Monday, February 23, 2015
An Incident of Ethnic Stereotyping in the 1980's
While I was browsing in the Web today, I saw an article that the Rancho Bernardo Tennis and Swim Club in San Diego has closed. I thought this was the same place as the Rancho Bernardo Inn Resort also in San Diego that my wife and I attended (Tennis Vacation package) in 1982. I guess I made a mistake.
Anyway today, the above article reminded me of an incident that happened to us in 1982 when Macrine and I attended a 3-DAY of Tennis Class and Vacation Package at the Rancho Bernardo Inn, which at that time was a five star resort. The following article (excerpt in Chapter 10 from my autobiography, written in 2009) is an example of an ethnic stereotyping based on my skin and appearance as an Asian man and a Filipino. The article is as follows:
"Life in Pinole, California would not be complete, If I do not write about our tennis activities as related to our 25th Wedding Anniversary in 1982. As part of our community activities, Macrine and I played tennis almost everyday after work. On weekends. I also played double with the men's team at Contra Costa College. So, as one of my silver wedding anniversary gift to Macrine, we decided to attend a 3-day tennis academy package at Rancho Bernardo Inn in San Diego. The five star resort is home of one of the best tennis academy in California at that time. For the three days, we played tennis 2 hours in the morning and 2 hours in the afternoon. In between tennis we had gourmet meals and entertainment at night. The cost of the tennis package was very expensive, comparable to the cost of playing golf and staying at Bellarocca Resort here in Marinduque today.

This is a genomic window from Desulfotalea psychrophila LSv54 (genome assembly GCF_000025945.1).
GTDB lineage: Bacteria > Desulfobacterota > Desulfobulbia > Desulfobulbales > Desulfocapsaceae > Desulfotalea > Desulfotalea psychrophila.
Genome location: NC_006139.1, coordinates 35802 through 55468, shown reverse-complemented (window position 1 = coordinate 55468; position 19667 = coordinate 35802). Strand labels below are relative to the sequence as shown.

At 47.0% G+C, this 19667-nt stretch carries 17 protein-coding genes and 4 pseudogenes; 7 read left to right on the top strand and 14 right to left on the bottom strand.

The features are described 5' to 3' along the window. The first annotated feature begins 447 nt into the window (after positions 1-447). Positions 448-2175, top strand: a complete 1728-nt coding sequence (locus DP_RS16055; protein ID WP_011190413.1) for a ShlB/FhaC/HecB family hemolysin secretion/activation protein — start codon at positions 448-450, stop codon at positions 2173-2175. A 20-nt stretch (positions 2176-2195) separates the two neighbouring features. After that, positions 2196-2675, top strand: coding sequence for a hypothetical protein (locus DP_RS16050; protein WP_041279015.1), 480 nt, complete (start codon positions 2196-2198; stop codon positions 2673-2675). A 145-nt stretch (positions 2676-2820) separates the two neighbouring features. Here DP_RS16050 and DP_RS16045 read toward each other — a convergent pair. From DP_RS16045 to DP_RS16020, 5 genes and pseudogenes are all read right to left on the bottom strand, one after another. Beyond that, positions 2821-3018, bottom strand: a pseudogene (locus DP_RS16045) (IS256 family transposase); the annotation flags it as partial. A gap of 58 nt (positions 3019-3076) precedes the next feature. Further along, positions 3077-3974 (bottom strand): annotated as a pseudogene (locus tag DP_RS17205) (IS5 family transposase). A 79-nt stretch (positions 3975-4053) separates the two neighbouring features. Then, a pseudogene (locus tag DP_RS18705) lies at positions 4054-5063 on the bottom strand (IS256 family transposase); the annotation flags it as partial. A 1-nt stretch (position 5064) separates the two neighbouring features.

The cost of the trip was not my concern, since it was my Silver Wedding Anniversary gift to both Macrine and myself. An incident at the resort is why I am mentioning this trip. As soon as we check in, Macrine stayed at the front office to smoke, while I carried our luggage to our room. On my way to our room, an elderly white couple approached me and requested that I also helped them with their luggage as soon as I finished what I was doing. I gave them a surprise stare and blurted out, "I am just checking in myself,and I do not worked here". They apologized profusely.
Later on, I realized why I had been mistaken for a porter. About 90% of the resort porters, janitors and maintenance workers were either Filipinos or Mexicans. This incident is an example of how people judged you with the color of your skin and not what you had accomplished or what is in your head".
The above tennis vacation package, a post 25th wedding anniversary gift to my wife and myself, we will never forget, because it reminds us of our younger days. Moreover, the above incident also reminds us that most people first impression of you is your external appearance and not what is inside your heart and head.
If you are a Filipino-American, have you experience a similar incident in your life?